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News Clips - May 22, 2009

From May 15 to May 21, Carnegie Mellon Media Relations counted 435 references to the university in worldwide publications. Here is a sample.


Toxic 'carbon tet' lingers in air near schools
USA Today | May 19
Allen Robinson, a Carnegie Mellon University engineering professor who has studied toxic air in Pittsburgh, says carbon tet, which once held an honored place in laundry rooms across America as an effective spot remover, serves as a particularly resonant cautionary tale.


Google CEO urges grads: 'Turn off your computer'
ABC News/Associated Press | May 18
The head of the world's most popular search engine urged college graduates on Monday to step away from the virtual world and make human connections. Speaking at the University of Pennsylvania's commencement, Google chairman and CEO Eric Schmidt told about 6,000 graduates that they need to find out what is most important to them — by living analog for a while. […] It was Schmidt's second honorary degree in as many days. On Sunday, he received one at Carnegie Mellon University in Pittsburgh, where he delivered a similar speech.


Are computers transforming humanity?
The New York Times | May 18
"We're in a big social experiment. Where it ends up, I don't know," says Dan Siewiorek, a professor of computer science and electrical and computer engineering and director of the Human-Computer Interaction Institute at Carnegie Mellon University.


Write an Aria, Graduate and, Oh, Right, Get Married
The New York Times – Cityroom Blogs | May 15
The Allison aria will get written one of these days. The clock is ticking. The world premiere is scheduled for May 22. But first, the librettist had to get married. “Just one more thing to check off the to-do list,” said the librettist, Dawn Weleski, who tied the knot on Friday. Other items on the to-do list may delay the creative process a few more days. On Sunday, Ms. Weleski, 28, is scheduled to graduate from Carnegie Mellon University in Pittsburgh.

Education for Leadership

Carnegie Mellon Start-Up In the Pink
Pop City Media | May 20
Both Selzer and Williams first encountered the notion of service design in a class with Associate Professor Shelley Evenson of Carnegie Mellon’s School of Design. “I never thought service design could mean rearranging furniture in a waiting room,” says Selzer.  […] (About the author: Julina Coupland, who lives in Point Breeze, graduated this past week from Carnegie Mellon’s School of Design with a Masters of Design in Communication Planning and Information Design.

Arts and Humanities

More city buildings cultivate savings by covering roofs with plants
Pittsburgh Post-Gazette | May 19
Carnegie Mellon University art professor Bob Bingham and his students were involved in designing the campus green roofs. "Hamerschlag Hall is the best model," he said of the school's first effort, in 2005. "Two-thirds of the plants are sedums, with eight to 10 species. It's almost at ground level and can be seen by people walking by."

Information Technology

Study: Secret questions don't safeguard passwords
PC World | May 19
Another authentication mechanism could be an SMS (Short Message Service) sent by the e-mail provider to a person's mobile phone. But that also poses security questions, since phones are stolen and lost, and SMS transmission has security concerns, they wrote. The study was written by Stuart Schechter and A.J. Berheim Brush of Microsoft Research and Serge Egelman of Carnegie Mellon University.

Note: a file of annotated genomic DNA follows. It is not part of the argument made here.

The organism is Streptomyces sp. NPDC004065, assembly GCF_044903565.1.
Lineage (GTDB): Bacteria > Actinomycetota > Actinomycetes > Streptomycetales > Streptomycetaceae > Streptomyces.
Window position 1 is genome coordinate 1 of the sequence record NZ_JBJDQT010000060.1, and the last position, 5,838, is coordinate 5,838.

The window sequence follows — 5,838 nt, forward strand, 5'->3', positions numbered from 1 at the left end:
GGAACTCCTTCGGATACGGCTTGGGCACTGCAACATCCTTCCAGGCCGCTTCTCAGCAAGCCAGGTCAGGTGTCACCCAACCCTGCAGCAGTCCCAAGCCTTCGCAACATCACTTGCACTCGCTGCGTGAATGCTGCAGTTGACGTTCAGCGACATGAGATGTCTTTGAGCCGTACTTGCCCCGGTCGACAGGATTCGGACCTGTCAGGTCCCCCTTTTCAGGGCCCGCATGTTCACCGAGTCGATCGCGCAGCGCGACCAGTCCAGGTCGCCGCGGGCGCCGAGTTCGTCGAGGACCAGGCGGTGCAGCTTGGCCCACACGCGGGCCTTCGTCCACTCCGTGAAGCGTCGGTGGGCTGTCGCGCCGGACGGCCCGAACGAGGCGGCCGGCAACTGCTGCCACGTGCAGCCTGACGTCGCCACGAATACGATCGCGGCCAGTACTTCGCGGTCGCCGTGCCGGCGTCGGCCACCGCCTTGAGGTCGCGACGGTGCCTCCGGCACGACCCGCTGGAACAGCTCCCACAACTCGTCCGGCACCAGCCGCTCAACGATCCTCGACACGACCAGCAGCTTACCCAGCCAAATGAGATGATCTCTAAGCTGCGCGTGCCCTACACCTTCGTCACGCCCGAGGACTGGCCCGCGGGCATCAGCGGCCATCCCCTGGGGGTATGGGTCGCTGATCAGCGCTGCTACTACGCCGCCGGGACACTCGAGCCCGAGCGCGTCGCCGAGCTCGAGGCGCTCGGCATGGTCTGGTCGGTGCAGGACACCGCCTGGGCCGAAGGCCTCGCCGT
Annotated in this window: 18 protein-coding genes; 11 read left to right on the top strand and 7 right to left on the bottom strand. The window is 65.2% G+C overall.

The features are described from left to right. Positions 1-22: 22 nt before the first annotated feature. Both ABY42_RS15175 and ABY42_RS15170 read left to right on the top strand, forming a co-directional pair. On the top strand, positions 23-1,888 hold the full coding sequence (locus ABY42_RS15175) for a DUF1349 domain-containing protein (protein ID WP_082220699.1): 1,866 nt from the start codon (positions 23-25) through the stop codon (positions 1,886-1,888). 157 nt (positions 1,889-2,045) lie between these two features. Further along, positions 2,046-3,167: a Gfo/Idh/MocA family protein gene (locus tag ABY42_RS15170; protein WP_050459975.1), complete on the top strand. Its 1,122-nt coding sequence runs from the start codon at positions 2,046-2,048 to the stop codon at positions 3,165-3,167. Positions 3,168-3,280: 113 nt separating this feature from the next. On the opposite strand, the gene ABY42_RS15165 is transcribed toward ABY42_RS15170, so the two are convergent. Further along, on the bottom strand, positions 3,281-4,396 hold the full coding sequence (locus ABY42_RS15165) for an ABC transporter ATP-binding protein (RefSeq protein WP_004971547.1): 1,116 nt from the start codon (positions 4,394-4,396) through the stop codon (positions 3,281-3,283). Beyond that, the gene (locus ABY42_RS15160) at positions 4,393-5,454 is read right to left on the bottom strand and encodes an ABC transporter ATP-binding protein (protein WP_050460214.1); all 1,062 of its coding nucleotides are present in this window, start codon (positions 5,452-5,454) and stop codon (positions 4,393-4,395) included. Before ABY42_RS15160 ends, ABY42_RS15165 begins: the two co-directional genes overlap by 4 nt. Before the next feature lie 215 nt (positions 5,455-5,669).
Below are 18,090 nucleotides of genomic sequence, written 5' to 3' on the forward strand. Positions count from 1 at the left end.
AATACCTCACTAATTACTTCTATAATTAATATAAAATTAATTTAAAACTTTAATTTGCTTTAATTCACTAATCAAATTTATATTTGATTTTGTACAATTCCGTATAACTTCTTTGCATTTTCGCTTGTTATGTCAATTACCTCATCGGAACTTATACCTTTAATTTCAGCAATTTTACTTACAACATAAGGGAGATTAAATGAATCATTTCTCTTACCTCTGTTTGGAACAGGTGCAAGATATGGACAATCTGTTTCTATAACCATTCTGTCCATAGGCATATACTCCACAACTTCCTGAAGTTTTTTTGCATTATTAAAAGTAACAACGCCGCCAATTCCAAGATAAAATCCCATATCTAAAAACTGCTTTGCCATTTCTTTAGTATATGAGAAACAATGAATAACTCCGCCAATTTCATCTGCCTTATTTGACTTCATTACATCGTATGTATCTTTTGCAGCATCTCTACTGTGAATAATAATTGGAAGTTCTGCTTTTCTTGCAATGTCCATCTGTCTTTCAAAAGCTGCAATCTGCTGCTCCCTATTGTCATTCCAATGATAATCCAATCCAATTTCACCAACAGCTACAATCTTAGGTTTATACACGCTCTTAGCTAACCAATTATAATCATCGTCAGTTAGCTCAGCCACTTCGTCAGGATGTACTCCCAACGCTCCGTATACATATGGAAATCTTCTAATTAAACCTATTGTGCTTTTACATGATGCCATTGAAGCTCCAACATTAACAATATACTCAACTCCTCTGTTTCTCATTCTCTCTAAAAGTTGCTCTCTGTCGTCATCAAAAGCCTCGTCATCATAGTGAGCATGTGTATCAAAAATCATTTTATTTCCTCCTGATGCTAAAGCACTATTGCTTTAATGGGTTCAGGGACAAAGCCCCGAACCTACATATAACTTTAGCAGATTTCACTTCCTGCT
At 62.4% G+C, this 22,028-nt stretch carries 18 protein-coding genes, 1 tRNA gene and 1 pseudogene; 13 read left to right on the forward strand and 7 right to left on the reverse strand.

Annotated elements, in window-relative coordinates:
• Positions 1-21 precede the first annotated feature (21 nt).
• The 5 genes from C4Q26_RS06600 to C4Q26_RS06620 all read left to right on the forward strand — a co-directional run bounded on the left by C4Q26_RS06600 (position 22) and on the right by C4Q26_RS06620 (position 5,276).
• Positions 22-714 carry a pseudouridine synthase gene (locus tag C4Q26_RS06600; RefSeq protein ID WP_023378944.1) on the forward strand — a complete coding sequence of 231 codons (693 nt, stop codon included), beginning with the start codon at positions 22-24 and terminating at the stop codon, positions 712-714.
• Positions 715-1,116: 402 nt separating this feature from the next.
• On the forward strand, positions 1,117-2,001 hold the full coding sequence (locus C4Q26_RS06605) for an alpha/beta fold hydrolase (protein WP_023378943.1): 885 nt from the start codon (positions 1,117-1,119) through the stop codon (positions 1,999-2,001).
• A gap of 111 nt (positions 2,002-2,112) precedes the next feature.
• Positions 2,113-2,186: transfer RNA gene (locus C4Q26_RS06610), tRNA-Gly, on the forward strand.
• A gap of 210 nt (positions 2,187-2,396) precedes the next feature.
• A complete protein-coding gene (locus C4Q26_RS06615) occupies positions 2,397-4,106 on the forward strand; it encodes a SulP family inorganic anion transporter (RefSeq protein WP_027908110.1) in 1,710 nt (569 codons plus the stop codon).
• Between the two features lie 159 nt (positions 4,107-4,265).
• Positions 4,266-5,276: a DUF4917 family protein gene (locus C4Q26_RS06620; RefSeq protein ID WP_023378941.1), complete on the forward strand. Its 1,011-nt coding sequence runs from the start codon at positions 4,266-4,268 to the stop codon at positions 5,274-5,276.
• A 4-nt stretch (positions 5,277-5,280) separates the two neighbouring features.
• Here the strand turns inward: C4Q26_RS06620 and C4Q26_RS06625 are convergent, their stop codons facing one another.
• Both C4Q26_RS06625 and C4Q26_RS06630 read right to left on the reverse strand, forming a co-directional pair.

Intelligent Workplace Lab Designs Offices of Future
Voice of America | May 19
Buildings are a big environmental headache. They account for 40 percent of the world's energy use and are the largest source of climate-changing emissions. Researchers at Carnegie Mellon University in Pittsburgh are addressing these problems in a roof-top laboratory called the Intelligent Workplace.

Regional Impact

Certification changes, student performance eyed
Pittsburgh Tribune-Review | May 20
A Carnegie Mellon University professor will be permitted to present a long-awaited study on teacher quality today as lawmakers battle Gov. Ed Rendell over a $201 million no-bid contract for high school exit exams. Robert Strauss, professor of public policy and economics at Carnegie Mellon, is scheduled to address the state Board of Education this afternoon after months of trying to schedule a briefing.


Real science doesn't matter for movie's plot
Pittsburgh Post-Gazette | May 15
The role of scientific fact-checking is left to Manfred Paulini, a particle physicist at Carnegie Mellon University, whose lecture on the topic is available on Joe Boudreau, a University of Pittsburgh physicist, also offered a recent lecture about scientific issues raised by "Angels & Demons."


Carnegie Mellon-Q teams shine in UAE competition
The Peninsula | May 20
“It was challenging to compete against the other teams. Nonetheless, it was a rewarding experience to apply the knowledge we gain from Carnegie Mellon’s faculty and courses to a real-life situation, and to actually win the top two positions in the competition,” says Hatem Alismail, computer science major at Carnegie Mellon Qatar who was on the first-placed team. “The victory was due to the teamwork skills and the ability to stay focussed for extended periods of time, which were some of the important skills we learned at Carnegie Mellon."


Detroit will dodge Obama's fuel rules
Financial Times | May 21
A petrol tax is a rare example of a policy that would be simple, let the market operate, and be likely to achieve Mr. Obama's aims. "This is a noble long-term goal, but a gas tax is an immediate incentive to change," says David Gerard, an economist at Carnegie Mellon University.